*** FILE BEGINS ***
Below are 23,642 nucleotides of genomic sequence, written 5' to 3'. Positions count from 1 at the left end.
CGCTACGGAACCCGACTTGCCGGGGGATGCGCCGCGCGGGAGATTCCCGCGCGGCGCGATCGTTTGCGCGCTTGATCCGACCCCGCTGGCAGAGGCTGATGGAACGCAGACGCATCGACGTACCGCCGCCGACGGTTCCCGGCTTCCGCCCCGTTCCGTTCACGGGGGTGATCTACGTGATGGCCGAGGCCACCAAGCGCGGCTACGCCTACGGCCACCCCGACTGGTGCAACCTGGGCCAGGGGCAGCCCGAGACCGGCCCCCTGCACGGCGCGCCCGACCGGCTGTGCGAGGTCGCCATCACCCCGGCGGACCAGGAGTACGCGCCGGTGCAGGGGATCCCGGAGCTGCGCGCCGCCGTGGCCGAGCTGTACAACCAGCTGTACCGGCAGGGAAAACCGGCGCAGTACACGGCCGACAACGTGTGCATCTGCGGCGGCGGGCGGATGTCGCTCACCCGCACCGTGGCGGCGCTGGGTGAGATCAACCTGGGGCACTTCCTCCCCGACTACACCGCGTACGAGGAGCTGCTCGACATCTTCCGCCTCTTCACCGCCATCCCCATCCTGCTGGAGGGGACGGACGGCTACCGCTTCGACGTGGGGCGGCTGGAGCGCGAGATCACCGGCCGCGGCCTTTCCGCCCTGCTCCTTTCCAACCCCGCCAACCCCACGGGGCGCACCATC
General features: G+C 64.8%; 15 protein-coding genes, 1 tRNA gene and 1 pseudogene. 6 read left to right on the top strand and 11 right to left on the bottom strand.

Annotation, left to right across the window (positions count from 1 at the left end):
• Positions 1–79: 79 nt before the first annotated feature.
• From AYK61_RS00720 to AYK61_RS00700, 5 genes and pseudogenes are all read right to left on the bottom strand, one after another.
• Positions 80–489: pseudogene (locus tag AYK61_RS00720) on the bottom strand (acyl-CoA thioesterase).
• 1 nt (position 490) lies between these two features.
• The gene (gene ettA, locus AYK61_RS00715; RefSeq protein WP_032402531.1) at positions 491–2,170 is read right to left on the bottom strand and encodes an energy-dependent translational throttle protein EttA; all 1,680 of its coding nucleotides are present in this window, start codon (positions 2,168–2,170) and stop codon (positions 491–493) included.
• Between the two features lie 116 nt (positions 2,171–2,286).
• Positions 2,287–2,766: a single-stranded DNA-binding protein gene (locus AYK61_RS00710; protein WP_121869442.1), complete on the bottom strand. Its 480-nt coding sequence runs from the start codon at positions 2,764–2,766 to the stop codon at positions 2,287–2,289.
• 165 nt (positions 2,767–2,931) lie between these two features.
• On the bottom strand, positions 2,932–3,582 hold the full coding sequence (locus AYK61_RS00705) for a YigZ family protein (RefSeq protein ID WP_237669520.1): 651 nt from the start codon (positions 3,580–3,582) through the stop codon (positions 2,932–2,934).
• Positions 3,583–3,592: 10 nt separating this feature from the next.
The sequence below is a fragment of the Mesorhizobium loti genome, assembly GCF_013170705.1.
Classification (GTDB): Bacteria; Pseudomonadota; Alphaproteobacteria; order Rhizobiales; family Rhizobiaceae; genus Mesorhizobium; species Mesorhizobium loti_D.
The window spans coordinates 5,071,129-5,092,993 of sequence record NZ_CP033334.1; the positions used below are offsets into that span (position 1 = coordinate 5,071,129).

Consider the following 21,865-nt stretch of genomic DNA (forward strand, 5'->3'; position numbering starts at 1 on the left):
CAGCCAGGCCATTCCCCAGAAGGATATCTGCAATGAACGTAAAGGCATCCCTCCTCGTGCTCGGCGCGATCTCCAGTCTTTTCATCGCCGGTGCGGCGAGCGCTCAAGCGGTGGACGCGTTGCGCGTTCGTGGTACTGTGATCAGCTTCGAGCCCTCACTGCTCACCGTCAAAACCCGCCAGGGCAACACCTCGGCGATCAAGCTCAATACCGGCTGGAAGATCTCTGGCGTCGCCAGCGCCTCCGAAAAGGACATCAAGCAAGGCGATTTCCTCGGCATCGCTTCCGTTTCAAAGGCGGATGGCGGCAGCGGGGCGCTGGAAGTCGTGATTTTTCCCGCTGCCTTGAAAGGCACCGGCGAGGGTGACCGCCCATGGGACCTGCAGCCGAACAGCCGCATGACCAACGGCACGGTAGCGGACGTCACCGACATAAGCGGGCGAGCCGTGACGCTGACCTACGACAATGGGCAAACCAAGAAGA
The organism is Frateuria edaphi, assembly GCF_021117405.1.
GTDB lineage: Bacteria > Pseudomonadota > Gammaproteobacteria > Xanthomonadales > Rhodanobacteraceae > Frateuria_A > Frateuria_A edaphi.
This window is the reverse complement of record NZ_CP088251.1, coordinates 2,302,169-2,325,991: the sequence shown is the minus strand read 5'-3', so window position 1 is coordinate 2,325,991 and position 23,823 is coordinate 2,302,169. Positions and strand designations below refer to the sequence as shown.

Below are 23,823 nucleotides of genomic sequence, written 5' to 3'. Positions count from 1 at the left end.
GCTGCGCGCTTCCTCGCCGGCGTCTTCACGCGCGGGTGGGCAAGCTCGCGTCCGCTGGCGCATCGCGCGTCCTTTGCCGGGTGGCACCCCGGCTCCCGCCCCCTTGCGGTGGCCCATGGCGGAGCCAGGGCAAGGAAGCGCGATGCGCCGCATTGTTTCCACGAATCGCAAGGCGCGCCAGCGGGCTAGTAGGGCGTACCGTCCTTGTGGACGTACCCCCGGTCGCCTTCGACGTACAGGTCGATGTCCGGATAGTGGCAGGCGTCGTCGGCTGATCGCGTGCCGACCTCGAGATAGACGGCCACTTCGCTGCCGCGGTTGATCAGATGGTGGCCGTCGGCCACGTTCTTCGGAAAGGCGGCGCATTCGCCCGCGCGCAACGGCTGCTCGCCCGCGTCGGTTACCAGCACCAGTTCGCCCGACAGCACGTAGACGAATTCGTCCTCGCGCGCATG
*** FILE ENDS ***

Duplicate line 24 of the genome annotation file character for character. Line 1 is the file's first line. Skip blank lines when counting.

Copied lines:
GCTGCGCGCTTCCTCGCCGGCGTCTTCACGCGCGGGTGGGCAAGCTCGCGTCCGCTGGCGCATCGCGCGTCCTTTGCCGGGTGGCACCCCGGCTCCCGCCCCCTTGCGGTGGCCCATGGCGGAGCCAGGGCAAGGAAGCGCGATGCGCCGCATTGTTTCCACGAATCGCAAGGCGCGCCAGCGGGCTAGTAGGGCGTACCGTCCTTGTGGACGTACCCCCGGTCGCCTTCGACGTACAGGTCGATGTCCGGATAGTGGCAGGCGTCGTCGGCTGATCGCGTGCCGACCTCGAGATAGACGGCCACTTCGCTGCCGCGGTTGATCAGATGGTGGCCGTCGGCCACGTTCTTCGGAAAGGCGGCGCATTCGCCCGCGCGCAACGGCTGCTCGCCCGCGTCGGTTACCAGCACCAGTTCGCCCGACAGCACGTAGACGAATTCGTCCTCGCGCGCATG